- Analyze the subjective portion of the note. List additional information that should be included in the documentation.
- Analyze the objective portion of the note. List additional information that should be included in the documentation.
- Is the assessment supported by the subjective and objective information? Why or why not?
- Would diagnostics be appropriate for this case, and how would the results be used to make a diagnosis?
- Would you reject/accept the current diagnosis? Why or why not? Identify three possible conditions that may be considered as a differential diagnosis for this patient. Explain your reasoning using at least three different references from current evidence-based literature.
- CC: “I have bumps on my bottom that I want to have checked out.”
- HPI: AB, a 21-year-old WF college student reports to your clinic with external bumps on her genital area. She states the bumps are painless and feel rough. She states she is sexually active and has had more than one partner during the past year. Her initial sexual contact occurred at age 18. She reports no abnormal vaginal discharge. She is unsure how long the bumps have been there but noticed them about a week ago. Her last Pap smear exam was 3 years ago, and no dysplasia was found; the exam results were normal. She reports one sexually transmitted infection (chlamydia) about 2 years ago. She completed the treatment for chlamydia as prescribed.
- PMH: Asthma
- Medications: Symbicort 160/4.5mcg
- Allergies: NKDA
- FH: No hx of breast or cervical cancer, Father hx HTN, Mother hx HTN, GERD
- Social: Denies tobacco use; occasional etoh, married, 3 children (1 girl, 2 boys)
- VS: Temp 98.6; BP 120/86; RR 16; P 92; HT 5’10”; WT 169lbs
- Heart: RRR, no murmurs
- Lungs: CTA, chest wall symmetrical
- Genital: Normal female hair pattern distribution; no masses or swelling. Urethral meatus intact without erythema or discharge. Perineum intact. Vaginal mucosa pink and moist with rugae present, pos for firm, round, small, painless ulcer noted on external labia.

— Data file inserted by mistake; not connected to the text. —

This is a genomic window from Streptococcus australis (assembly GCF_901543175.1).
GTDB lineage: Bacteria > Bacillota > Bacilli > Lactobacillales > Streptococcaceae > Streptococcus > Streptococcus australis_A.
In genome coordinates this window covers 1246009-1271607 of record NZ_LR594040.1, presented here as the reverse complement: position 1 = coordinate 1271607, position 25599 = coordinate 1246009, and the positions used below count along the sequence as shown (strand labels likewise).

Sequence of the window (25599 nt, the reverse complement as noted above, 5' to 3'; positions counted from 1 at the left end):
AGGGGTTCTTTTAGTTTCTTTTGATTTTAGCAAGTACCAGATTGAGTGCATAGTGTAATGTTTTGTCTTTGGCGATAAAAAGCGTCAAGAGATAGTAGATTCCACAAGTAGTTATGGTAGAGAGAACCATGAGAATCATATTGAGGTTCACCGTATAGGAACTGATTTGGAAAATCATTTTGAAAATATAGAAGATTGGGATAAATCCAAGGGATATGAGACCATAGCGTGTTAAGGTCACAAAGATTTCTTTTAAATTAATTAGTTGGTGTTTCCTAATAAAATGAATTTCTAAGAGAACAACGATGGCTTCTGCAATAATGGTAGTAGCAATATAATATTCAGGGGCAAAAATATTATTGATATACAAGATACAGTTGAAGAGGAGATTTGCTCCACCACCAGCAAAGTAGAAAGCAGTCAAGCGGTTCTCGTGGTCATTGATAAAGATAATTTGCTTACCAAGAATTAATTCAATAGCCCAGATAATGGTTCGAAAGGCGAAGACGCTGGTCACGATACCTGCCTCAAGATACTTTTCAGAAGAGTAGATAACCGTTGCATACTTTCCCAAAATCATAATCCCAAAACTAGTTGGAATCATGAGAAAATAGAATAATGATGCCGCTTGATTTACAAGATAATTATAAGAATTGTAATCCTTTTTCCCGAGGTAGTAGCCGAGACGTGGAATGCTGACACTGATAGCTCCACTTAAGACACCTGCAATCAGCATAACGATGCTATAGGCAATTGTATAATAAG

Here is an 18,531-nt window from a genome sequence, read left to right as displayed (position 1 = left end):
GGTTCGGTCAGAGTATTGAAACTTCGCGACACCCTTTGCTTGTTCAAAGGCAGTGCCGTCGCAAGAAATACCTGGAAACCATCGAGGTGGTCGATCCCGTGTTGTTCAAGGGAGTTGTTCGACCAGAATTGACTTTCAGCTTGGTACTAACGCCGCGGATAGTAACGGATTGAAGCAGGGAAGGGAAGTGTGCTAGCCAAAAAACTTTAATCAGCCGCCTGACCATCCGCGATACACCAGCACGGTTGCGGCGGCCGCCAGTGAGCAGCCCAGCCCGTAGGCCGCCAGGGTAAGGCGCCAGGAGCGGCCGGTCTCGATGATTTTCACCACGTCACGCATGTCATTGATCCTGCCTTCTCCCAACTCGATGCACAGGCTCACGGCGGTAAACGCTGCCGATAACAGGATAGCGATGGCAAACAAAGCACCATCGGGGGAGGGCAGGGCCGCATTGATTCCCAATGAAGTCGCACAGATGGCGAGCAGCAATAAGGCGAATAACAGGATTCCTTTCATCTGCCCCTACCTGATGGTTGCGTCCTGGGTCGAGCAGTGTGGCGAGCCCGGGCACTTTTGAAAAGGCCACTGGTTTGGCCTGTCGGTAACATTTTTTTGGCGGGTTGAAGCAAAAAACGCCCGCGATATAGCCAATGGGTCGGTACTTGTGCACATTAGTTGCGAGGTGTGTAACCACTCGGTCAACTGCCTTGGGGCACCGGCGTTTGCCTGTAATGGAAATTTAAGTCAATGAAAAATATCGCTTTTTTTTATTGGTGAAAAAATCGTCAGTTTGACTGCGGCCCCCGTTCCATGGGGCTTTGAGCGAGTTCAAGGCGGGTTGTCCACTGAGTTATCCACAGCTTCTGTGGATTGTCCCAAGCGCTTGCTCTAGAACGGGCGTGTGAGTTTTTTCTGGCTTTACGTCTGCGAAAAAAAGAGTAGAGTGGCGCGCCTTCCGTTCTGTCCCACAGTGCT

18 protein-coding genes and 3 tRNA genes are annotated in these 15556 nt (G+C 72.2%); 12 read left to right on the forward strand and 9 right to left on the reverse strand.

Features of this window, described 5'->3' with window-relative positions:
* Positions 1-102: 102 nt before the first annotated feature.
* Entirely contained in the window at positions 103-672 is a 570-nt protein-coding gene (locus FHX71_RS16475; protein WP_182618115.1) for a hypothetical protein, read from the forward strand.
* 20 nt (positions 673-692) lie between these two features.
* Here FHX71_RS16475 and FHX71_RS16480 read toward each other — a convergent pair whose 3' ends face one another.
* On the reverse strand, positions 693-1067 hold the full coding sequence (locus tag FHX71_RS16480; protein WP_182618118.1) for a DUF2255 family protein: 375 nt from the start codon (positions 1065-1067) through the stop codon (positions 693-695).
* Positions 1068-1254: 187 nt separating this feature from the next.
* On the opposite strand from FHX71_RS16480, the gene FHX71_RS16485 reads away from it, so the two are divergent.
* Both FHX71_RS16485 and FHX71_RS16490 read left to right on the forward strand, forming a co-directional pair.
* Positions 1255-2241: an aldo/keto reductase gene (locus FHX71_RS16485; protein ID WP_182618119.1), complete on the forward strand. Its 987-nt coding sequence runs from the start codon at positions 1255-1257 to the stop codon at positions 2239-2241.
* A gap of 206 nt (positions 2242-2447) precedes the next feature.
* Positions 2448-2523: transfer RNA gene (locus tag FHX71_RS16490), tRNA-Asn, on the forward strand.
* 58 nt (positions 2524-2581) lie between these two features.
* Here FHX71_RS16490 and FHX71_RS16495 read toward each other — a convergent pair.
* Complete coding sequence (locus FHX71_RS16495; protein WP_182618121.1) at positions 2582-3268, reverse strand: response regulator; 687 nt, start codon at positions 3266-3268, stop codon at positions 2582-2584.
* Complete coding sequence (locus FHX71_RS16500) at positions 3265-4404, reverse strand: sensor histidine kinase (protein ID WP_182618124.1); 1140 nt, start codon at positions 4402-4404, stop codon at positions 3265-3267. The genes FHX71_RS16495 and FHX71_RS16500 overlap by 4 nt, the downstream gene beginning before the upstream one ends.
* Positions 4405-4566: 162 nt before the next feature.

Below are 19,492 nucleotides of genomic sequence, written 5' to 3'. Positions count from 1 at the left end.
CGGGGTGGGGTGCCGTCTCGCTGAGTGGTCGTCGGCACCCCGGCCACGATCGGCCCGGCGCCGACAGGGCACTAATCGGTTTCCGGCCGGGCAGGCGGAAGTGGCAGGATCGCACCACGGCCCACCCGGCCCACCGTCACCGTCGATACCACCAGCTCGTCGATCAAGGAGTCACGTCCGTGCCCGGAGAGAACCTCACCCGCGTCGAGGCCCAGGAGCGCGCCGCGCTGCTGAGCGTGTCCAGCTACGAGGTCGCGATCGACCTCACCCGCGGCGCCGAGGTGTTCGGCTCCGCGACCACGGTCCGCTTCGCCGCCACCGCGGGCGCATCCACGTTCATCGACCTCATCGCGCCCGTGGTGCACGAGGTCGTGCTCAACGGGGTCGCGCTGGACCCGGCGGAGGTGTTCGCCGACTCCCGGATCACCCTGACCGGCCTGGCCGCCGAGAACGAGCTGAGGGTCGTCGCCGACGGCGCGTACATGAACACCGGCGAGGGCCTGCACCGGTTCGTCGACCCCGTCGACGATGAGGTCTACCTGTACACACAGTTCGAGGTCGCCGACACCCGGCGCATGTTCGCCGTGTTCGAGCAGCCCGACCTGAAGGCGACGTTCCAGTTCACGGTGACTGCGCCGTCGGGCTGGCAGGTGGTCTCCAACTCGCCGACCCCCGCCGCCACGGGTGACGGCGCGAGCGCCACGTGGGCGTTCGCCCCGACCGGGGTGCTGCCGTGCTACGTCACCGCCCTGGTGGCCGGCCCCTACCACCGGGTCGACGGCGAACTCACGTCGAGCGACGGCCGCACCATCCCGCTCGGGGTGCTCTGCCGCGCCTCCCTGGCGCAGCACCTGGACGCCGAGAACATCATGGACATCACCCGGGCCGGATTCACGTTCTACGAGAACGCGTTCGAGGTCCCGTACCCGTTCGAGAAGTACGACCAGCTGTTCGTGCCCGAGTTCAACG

- Abd: soft, normoactive bowel sounds, neg rebound, neg murphy’s, negMcBurney
- Diagnostics: HSV specimen obtained
Episodic/Focused SOAP Note Template
Initials, Age, Sex, Race
CC (chief complaint) a BRIEF statement identifying why the patient is here – in the patient’s own words – for instance “headache”, NOT “bad headache for 3 days”.
HPI: This is the symptom analysis section of your note. Thorough documentation in this section is essential for patient care, coding, and billing analysis. Paint a picture of what is wrong with the patient. Use LOCATES Mnemonic to complete your HPI. You need to start EVERY HPI with age, race, and gender (e.g., 34-year-old AA male). You must include the seven attributes of each principal symptom in paragraph form not a list. If the CC was “headache”, the LOCATES for the HPI might look like the following example:
Onset: 3 days ago
Character: pounding, pressure around the eyes and temples
Associated signs and symptoms: nausea, vomiting, photophobia, phonophobia
Timing: after being on the computer all day at work
Exacerbating/ relieving factors: light bothers eyes, Aleve makes it tolerable but not completely better
Severity: 7/10 pain scale